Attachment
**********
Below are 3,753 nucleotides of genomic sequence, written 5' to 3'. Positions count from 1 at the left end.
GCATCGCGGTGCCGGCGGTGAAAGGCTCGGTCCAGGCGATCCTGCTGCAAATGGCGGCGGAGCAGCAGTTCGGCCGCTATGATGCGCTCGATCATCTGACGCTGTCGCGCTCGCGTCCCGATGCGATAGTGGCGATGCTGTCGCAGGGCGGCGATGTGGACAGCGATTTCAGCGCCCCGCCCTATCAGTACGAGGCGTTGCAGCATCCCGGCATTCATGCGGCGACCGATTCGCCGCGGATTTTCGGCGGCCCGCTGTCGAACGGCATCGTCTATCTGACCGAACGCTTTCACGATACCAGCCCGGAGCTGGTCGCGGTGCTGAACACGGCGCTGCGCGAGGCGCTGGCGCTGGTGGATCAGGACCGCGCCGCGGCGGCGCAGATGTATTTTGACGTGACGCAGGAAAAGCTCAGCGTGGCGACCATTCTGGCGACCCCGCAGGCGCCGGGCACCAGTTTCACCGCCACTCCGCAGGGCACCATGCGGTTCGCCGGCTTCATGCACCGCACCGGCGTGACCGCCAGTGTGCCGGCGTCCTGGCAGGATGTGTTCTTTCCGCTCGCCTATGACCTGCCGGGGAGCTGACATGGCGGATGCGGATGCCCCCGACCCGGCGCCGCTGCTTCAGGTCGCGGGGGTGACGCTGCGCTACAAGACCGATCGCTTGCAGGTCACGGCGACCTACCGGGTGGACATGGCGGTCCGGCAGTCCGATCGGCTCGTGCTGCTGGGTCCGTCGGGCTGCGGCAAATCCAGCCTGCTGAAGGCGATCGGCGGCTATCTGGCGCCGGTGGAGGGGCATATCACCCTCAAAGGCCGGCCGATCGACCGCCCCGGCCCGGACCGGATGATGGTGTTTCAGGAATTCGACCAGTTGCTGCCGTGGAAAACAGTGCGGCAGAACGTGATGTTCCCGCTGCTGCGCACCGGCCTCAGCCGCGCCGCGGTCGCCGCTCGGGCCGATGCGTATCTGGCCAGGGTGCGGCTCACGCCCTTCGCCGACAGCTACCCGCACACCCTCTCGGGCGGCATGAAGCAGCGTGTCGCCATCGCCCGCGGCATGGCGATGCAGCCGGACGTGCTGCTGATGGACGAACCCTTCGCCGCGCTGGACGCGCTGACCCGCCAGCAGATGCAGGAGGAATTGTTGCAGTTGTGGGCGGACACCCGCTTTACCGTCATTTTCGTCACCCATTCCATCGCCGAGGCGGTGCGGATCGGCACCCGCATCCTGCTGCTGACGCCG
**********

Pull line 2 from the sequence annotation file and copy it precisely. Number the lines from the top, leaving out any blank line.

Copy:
GCATCGCGGTGCCGGCGGTGAAAGGCTCGGTCCAGGCGATCCTGCTGCAAATGGCGGCGGAGCAGCAGTTCGGCCGCTATGATGCGCTCGATCATCTGACGCTGTCGCGCTCGCGTCCCGATGCGATAGTGGCGATGCTGTCGCAGGGCGGCGATGTGGACAGCGATTTCAGCGCCCCGCCCTATCAGTACGAGGCGTTGCAGCATCCCGGCATTCATGCGGCGACCGATTCGCCGCGGATTTTCGGCGGCCCGCTGTCGAACGGCATCGTCTATCTGACCGAACGCTTTCACGATACCAGCCCGGAGCTGGTCGCGGTGCTGAACACGGCGCTGCGCGAGGCGCTGGCGCTGGTGGATCAGGACCGCGCCGCGGCGGCGCAGATGTATTTTGACGTGACGCAGGAAAAGCTCAGCGTGGCGACCATTCTGGCGACCCCGCAGGCGCCGGGCACCAGTTTCACCGCCACTCCGCAGGGCACCATGCGGTTCGCCGGCTTCATGCACCGCACCGGCGTGACCGCCAGTGTGCCGGCGTCCTGGCAGGATGTGTTCTTTCCGCTCGCCTATGACCTGCCGGGGAGCTGACATGGCGGATGCGGATGCCCCCGACCCGGCGCCGCTGCTTCAGGTCGCGGGGGTGACGCTGCGCTACAAGACCGATCGCTTGCAGGTCACGGCGACCTACCGGGTGGACATGGCGGTCCGGCAGTCCGATCGGCTCGTGCTGCTGGGTCCGTCGGGCTGCGGCAAATCCAGCCTGCTGAAGGCGATCGGCGGCTATCTGGCGCCGGTGGAGGGGCATATCACCCTCAAAGGCCGGCCGATCGACCGCCCCGGCCCGGACCGGATGATGGTGTTTCAGGAATTCGACCAGTTGCTGCCGTGGAAAACAGTGCGGCAGAACGTGATGTTCCCGCTGCTGCGCACCGGCCTCAGCCGCGCCGCGGTCGCCGCTCGGGCCGATGCGTATCTGGCCAGGGTGCGGCTCACGCCCTTCGCCGACAGCTACCCGCACACCCTCTCGGGCGGCATGAAGCAGCGTGTCGCCATCGCCCGCGGCATGGCGATGCAGCCGGACGTGCTGCTGATGGACGAACCCTTCGCCGCGCTGGACGCGCTGACCCGCCAGCAGATGCAGGAGGAATTGTTGCAGTTGTGGGCGGACACCCGCTTTACCGTCATTTTCGTCACCCATTCCATCGCCGAGGCGGTGCGGATCGGCACCCGCATCCTGCTGCTGACGCCG